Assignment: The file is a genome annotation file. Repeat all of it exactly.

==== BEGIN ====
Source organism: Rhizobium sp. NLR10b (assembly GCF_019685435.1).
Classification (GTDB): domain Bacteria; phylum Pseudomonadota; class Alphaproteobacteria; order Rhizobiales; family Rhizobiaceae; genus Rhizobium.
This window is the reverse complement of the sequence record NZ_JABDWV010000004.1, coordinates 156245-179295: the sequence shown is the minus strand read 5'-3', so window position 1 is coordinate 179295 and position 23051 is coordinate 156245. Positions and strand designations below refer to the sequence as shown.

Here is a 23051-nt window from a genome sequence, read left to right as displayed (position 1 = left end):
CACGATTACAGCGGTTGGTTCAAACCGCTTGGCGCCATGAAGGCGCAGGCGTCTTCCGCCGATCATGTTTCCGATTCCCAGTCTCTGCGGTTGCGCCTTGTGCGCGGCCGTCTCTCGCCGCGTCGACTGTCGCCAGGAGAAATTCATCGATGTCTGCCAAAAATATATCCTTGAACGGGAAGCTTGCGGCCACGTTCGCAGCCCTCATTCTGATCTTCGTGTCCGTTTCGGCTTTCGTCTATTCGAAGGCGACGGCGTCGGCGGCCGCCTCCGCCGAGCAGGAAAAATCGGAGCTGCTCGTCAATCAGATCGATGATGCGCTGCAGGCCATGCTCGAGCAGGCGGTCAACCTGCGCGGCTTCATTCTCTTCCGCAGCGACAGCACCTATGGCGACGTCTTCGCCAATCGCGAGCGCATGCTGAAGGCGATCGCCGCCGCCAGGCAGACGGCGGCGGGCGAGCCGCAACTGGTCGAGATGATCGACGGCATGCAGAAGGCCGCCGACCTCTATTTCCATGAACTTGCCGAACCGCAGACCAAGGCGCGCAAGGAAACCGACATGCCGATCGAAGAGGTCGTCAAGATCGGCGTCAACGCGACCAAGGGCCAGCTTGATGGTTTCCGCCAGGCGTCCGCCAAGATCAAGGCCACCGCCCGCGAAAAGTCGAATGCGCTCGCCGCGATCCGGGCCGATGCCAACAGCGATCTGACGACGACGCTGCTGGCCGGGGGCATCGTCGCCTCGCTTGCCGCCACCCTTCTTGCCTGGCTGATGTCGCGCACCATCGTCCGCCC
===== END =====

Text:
Source organism: Rhizobium sp. NLR10b (assembly GCF_019685435.1).
Classification (GTDB): domain Bacteria; phylum Pseudomonadota; class Alphaproteobacteria; order Rhizobiales; family Rhizobiaceae; genus Rhizobium.
This window is the reverse complement of the sequence record NZ_JABDWV010000004.1, coordinates 156245-179295: the sequence shown is the minus strand read 5'-3', so window position 1 is coordinate 179295 and position 23051 is coordinate 156245. Positions and strand designations below refer to the sequence as shown.

Here is a 23051-nt window from a genome sequence, read left to right as displayed (position 1 = left end):
CACGATTACAGCGGTTGGTTCAAACCGCTTGGCGCCATGAAGGCGCAGGCGTCTTCCGCCGATCATGTTTCCGATTCCCAGTCTCTGCGGTTGCGCCTTGTGCGCGGCCGTCTCTCGCCGCGTCGACTGTCGCCAGGAGAAATTCATCGATGTCTGCCAAAAATATATCCTTGAACGGGAAGCTTGCGGCCACGTTCGCAGCCCTCATTCTGATCTTCGTGTCCGTTTCGGCTTTCGTCTATTCGAAGGCGACGGCGTCGGCGGCCGCCTCCGCCGAGCAGGAAAAATCGGAGCTGCTCGTCAATCAGATCGATGATGCGCTGCAGGCCATGCTCGAGCAGGCGGTCAACCTGCGCGGCTTCATTCTCTTCCGCAGCGACAGCACCTATGGCGACGTCTTCGCCAATCGCGAGCGCATGCTGAAGGCGATCGCCGCCGCCAGGCAGACGGCGGCGGGCGAGCCGCAACTGGTCGAGATGATCGACGGCATGCAGAAGGCCGCCGACCTCTATTTCCATGAACTTGCCGAACCGCAGACCAAGGCGCGCAAGGAAACCGACATGCCGATCGAAGAGGTCGTCAAGATCGGCGTCAACGCGACCAAGGGCCAGCTTGATGGTTTCCGCCAGGCGTCCGCCAAGATCAAGGCCACCGCCCGCGAAAAGTCGAATGCGCTCGCCGCGATCCGGGCCGATGCCAACAGCGATCTGACGACGACGCTGCTGGCCGGGGGCATCGTCGCCTCGCTTGCCGCCACCCTTCTTGCCTGGCTGATGTCGCGCACCATCGTCCGCCC